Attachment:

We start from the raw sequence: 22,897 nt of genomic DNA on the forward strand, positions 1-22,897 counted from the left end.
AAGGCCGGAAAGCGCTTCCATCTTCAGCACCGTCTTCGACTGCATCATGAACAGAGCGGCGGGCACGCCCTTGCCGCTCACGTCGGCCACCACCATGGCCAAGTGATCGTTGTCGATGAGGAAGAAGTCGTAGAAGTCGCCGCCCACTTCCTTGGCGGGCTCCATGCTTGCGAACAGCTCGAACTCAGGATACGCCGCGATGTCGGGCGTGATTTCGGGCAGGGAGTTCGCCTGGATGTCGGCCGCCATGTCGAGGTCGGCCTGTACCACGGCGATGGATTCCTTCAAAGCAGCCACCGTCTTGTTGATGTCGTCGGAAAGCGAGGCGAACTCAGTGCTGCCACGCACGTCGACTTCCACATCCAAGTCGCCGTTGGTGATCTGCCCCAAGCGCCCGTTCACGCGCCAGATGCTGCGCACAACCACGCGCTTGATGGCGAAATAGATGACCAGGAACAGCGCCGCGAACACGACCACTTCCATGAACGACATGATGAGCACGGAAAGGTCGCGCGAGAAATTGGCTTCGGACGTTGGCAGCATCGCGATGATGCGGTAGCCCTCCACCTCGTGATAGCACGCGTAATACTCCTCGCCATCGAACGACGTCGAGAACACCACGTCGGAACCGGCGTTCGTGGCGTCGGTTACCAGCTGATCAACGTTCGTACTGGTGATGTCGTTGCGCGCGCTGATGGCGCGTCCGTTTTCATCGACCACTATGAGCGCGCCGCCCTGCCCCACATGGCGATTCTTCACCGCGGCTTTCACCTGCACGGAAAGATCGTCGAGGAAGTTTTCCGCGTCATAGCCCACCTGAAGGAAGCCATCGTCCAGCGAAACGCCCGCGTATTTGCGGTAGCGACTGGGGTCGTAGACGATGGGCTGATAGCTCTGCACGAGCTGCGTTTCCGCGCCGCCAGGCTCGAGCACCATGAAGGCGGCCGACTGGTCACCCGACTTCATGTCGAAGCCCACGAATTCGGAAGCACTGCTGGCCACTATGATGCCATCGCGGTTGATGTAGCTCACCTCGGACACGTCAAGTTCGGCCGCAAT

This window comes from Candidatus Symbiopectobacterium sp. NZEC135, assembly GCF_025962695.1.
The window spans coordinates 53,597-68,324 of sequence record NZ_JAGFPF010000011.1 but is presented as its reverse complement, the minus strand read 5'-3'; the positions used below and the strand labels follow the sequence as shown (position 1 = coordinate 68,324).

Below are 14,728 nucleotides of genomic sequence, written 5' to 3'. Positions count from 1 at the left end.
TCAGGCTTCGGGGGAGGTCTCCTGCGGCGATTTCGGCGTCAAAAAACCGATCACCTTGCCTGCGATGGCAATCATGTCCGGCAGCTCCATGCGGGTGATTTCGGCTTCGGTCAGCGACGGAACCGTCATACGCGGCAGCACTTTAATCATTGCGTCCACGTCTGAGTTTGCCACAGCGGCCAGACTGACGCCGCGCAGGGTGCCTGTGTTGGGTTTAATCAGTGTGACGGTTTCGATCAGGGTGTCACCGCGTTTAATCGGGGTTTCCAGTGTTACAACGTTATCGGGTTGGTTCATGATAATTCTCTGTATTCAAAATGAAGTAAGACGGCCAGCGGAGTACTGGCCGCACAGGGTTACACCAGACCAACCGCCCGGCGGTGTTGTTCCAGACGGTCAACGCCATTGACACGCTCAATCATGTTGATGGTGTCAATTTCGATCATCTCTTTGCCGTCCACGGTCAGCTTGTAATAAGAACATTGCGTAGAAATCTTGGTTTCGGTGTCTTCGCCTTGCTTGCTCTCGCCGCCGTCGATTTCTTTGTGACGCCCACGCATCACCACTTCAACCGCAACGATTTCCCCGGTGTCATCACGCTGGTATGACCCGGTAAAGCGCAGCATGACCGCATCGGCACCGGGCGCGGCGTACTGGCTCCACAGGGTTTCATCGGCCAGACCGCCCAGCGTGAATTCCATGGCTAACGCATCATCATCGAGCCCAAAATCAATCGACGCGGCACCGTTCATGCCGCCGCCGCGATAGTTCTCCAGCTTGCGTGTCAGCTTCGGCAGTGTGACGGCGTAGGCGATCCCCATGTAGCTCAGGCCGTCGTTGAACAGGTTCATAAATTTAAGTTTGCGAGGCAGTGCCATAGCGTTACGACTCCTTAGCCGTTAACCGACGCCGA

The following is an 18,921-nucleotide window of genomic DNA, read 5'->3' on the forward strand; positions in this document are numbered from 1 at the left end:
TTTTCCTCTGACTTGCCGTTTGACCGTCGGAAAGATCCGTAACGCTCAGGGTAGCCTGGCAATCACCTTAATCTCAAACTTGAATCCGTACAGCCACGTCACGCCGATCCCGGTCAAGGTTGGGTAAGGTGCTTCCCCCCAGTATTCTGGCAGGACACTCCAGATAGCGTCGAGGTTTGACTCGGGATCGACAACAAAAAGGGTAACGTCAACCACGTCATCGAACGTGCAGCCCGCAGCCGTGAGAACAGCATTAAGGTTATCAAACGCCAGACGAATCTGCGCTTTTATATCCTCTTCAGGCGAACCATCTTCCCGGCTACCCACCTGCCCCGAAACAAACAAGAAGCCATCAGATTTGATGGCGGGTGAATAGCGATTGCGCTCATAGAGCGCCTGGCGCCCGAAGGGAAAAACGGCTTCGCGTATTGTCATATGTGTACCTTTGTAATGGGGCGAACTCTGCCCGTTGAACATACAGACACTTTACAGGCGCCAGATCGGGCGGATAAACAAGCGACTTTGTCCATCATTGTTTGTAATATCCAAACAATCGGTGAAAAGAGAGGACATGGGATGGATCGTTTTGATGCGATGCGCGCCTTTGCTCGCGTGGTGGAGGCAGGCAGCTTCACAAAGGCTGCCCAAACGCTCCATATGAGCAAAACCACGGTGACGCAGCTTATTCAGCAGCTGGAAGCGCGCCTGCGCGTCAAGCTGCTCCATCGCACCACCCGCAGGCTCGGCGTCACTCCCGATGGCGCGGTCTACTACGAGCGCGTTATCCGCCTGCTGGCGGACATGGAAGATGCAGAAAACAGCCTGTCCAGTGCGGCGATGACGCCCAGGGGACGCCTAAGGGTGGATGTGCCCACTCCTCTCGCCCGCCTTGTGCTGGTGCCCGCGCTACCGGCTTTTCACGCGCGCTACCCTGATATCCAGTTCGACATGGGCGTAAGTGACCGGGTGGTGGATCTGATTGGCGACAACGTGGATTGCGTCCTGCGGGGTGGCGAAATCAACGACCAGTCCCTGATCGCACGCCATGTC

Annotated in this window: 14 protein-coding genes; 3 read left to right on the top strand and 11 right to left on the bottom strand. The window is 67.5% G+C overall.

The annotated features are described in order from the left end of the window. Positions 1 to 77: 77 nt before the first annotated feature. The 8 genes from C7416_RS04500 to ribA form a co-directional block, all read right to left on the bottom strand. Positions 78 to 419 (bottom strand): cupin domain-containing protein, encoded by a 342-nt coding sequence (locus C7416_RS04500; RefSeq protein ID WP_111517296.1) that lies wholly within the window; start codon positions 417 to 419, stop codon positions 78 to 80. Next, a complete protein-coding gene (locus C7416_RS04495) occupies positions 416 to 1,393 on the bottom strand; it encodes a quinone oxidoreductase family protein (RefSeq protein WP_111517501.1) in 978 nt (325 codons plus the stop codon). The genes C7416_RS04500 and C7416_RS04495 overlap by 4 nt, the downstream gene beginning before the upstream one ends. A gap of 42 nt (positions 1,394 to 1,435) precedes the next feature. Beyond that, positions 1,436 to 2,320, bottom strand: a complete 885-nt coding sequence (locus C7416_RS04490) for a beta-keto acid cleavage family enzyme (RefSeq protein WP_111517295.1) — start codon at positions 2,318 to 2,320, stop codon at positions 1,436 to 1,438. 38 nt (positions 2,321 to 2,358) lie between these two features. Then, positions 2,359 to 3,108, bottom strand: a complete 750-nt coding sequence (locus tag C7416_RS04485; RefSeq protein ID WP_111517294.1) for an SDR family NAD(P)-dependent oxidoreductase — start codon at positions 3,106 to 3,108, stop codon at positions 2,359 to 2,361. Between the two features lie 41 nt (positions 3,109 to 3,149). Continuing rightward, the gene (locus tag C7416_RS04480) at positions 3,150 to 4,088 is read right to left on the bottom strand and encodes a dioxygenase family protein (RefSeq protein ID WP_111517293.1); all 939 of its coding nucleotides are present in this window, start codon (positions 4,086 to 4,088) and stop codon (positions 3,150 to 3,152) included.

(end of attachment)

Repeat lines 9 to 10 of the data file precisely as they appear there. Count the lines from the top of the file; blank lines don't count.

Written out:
Annotated in this window: 14 protein-coding genes; 3 read left to right on the top strand and 11 right to left on the bottom strand. The window is 67.5% G+C overall.

The annotated features are described in order from the left end of the window. Positions 1 to 77: 77 nt before the first annotated feature. The 8 genes from C7416_RS04500 to ribA form a co-directional block, all read right to left on the bottom strand. Positions 78 to 419 (bottom strand): cupin domain-containing protein, encoded by a 342-nt coding sequence (locus C7416_RS04500; RefSeq protein ID WP_111517296.1) that lies wholly within the window; start codon positions 417 to 419, stop codon positions 78 to 80. Next, a complete protein-coding gene (locus C7416_RS04495) occupies positions 416 to 1,393 on the bottom strand; it encodes a quinone oxidoreductase family protein (RefSeq protein WP_111517501.1) in 978 nt (325 codons plus the stop codon). The genes C7416_RS04500 and C7416_RS04495 overlap by 4 nt, the downstream gene beginning before the upstream one ends. A gap of 42 nt (positions 1,394 to 1,435) precedes the next feature. Beyond that, positions 1,436 to 2,320, bottom strand: a complete 885-nt coding sequence (locus C7416_RS04490) for a beta-keto acid cleavage family enzyme (RefSeq protein WP_111517295.1) — start codon at positions 2,318 to 2,320, stop codon at positions 1,436 to 1,438. 38 nt (positions 2,321 to 2,358) lie between these two features. Then, positions 2,359 to 3,108, bottom strand: a complete 750-nt coding sequence (locus tag C7416_RS04485; RefSeq protein ID WP_111517294.1) for an SDR family NAD(P)-dependent oxidoreductase — start codon at positions 3,106 to 3,108, stop codon at positions 2,359 to 2,361. Between the two features lie 41 nt (positions 3,109 to 3,149). Continuing rightward, the gene (locus tag C7416_RS04480) at positions 3,150 to 4,088 is read right to left on the bottom strand and encodes a dioxygenase family protein (RefSeq protein ID WP_111517293.1); all 939 of its coding nucleotides are present in this window, start codon (positions 4,086 to 4,088) and stop codon (positions 3,150 to 3,152) included.